Inclusion of Dalits, disadvantaged groups still negligibleExperts demand amendment to election laws to ensure inclusiveness as envisioned by the constitution.
Tika R Pradhan
A study has revealed that the country is failing to live up to the constitutional spirit of inclusiveness in all three tiers of government and has raised the need to amend the existing legal provisions.
The study conducted by Dignity Initiative–an organisation working on knowledge production on the issues of social exclusion and human rights with a special focus on Dalit, has shown a grim picture of inclusiveness in the federal parliament, provincial assemblies and local units.
The Dignity Initiative unveiled the study report in Kathmandu on Tuesday.
Speakers commenting on the study report presented by researcher JB Bishwokarma said structural changes were needed to ensure better representation of Dalits and other marginalised groups in state apparatus.
Political analyst Tula Narayan Shah, who moderated the function, said the structural changes made after the second Constituent Assembly have significantly decreased the representation of Dalits and other marginalised groups.
The 60:40 ratio of Proportional Representatives to First Past The Post election system was reversed by the new constitution. Besides, the inclusion of the Khas-Arya cluster in the proportional representation list significantly increased the group's representation but diminished the chances of Dalits and other disadvantaged groups.
“This example shows how a small structural change in policy significantly affects the representation of certain groups of the society,” said Shah.
The provision of the Khas-Arya cluster in the proportional representation system has affected the political parties formed for ensuring the rights of various groups as they were forced to prioritise Khas-Arya groups over others in their PR lists.
“The Nagarik Unmukti Party, which was formed for furthering the cause of the Tharu community could include a Tharu in its PR list only after the Khas-Arya’s quota was fulfilled,” said JB Bishwokarma, the researcher who conducted the study. “This must be changed.”
Bishwokarma, who chairs the Dignity Initiative, said the existing legal provision regarding the elections must be changed as it allocates the highest number of seats to the community that wins most of the seats under the FPTP system.
“The PR system was introduced to ensure proper representation of disadvantaged groups like Dalits who cannot make it to policy-making bodies, but dominant groups have continued to take advantage of the PR system,” said Bishworkarma. “Therefore the existing election laws cannot ensure inclusion of those who need it the most.”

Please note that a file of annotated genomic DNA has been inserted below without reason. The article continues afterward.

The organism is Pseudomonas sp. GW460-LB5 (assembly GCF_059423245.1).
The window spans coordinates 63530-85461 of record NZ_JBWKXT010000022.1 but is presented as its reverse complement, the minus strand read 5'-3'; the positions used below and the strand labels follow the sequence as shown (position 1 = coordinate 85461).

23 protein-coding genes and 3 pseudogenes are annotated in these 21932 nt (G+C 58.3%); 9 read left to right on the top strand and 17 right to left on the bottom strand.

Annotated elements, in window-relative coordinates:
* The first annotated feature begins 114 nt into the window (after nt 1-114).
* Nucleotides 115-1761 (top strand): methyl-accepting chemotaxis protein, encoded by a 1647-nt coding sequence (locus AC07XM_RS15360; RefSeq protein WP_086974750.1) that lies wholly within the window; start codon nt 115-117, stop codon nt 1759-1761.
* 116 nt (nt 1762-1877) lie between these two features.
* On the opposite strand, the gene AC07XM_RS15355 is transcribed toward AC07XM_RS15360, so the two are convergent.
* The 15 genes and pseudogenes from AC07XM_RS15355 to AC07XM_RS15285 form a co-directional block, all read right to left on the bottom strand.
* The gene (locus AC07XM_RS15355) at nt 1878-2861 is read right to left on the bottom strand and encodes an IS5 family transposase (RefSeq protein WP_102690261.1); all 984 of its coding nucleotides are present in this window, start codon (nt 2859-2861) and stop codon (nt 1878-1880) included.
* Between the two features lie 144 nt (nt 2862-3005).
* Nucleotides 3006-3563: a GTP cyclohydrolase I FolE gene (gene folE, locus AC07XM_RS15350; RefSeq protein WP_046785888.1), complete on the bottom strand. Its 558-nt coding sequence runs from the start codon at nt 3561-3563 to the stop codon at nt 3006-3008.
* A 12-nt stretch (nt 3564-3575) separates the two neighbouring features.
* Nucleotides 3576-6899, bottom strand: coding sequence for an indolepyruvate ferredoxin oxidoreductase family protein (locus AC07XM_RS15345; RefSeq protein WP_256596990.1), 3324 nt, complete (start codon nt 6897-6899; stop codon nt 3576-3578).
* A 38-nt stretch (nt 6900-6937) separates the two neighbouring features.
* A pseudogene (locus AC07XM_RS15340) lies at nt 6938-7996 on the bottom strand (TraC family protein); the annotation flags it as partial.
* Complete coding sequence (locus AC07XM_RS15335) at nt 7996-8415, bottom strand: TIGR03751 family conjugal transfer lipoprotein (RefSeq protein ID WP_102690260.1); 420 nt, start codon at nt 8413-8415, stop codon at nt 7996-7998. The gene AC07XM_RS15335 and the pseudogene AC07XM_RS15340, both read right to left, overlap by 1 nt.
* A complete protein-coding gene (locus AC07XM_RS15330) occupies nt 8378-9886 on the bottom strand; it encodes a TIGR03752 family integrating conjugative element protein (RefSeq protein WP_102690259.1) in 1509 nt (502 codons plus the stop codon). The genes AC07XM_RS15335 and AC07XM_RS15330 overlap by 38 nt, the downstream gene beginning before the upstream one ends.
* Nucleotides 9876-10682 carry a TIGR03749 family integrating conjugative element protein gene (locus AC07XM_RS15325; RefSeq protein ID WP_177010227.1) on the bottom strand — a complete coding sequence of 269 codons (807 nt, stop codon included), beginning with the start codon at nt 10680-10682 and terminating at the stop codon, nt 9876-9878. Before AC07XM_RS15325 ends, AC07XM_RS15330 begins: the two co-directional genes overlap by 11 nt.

According to the study, in the 275-strong House of Representatives, 47.27 percent members are Khas-Arya, 24 percent are from indigenous nationalities and only 4.82 percent are Dalits.
Just one Dalit candidate (which is 0.6 percent of the 165 FPTP seats) was elected to the House of Representatives under the FPTP system while 57.58 percent were elected from Khas-Arya and 21.21 percent from indigenous nationalities.
Only 5.64 percent of Dalits managed to make it to the 550-strong seven provincial assemblies where 42.73 percent are from Khas Arya and 27.09 percent represents indigenous nationalities.
Among the total 31 Dalits elected to the provincial assemblies, only three were elected under the FPTP system.
Compared to the federal parliament and provincial assemblies, local units have the highest Dalit representation thanks to the legal provision that made the representation of a Dalit women ward member mandatory at all wards.
The share of Dalit representation in local units is 16.32 percent while the same is 35.4 percent for Khas Arya, but the representation of Dalits in executive positions–mayor/chair and deputy mayor/vice-chair and ward chairs is negligible.
Dalit's representation in mayor/chair positions is just 1.06 percent, 1.73 percent in deputy mayor/vice-chair positions and 2.18 percent in ward chair positions.
Not only in the state bodies, the representation of Dalits and marginalised groups is poor in the central committees of political parties that drive the country.
In the 148-member central executive committee of the Nepali Congress, the largest party in the House of Representatives, only 7.43 percent are Dalits.
Meanwhile, in the UML, the second largest party, only 6.64 percent of its 301-member central committee are Dalits. The CPN (Maoist Centre), the third largest party, has 9.74 percent Dalits in its 236-member central committee compared to 5.07 percent of the CPN (Unified Socialist)’s 335-member central committee and the Rastriya Swatantra Party’s 40-member central committee, which has 7.5 percent Dalits.
Even the parties that claim to champion inclusiveness have a paltry representation of Dalits.
Janata Samajbadi Party has 4.26 percent Dalits in its 446-member central committee and Loktantrik Samajbadi Party 4.65 percent in its 215-strong central committee.
One of the major roadblocks towards ensuring inclusion is the lack of a perspective and ideological basis in the political parties, says researcher Bishwokarma.
Party leaders, however, say discussions are going on to make necessary changes in the existing election laws.
“We have been discussing whether to make the elections fully PR or fully FPTP and ways to make it more inclusive,” Binda Pandey, standing committee member of UML, said at the function.
Pandey also pointed out that there should be discussions on whom to send to policy-making bodies on the PR quota–whether that should be the activists, or anyone from the communities.
“The problem with PR representatives was–most of them happened to be those who obeyed their leaders without complaint,” Pandey said. “This is not what we had imagined and it doesn’t serve the spirit of inclusiveness.”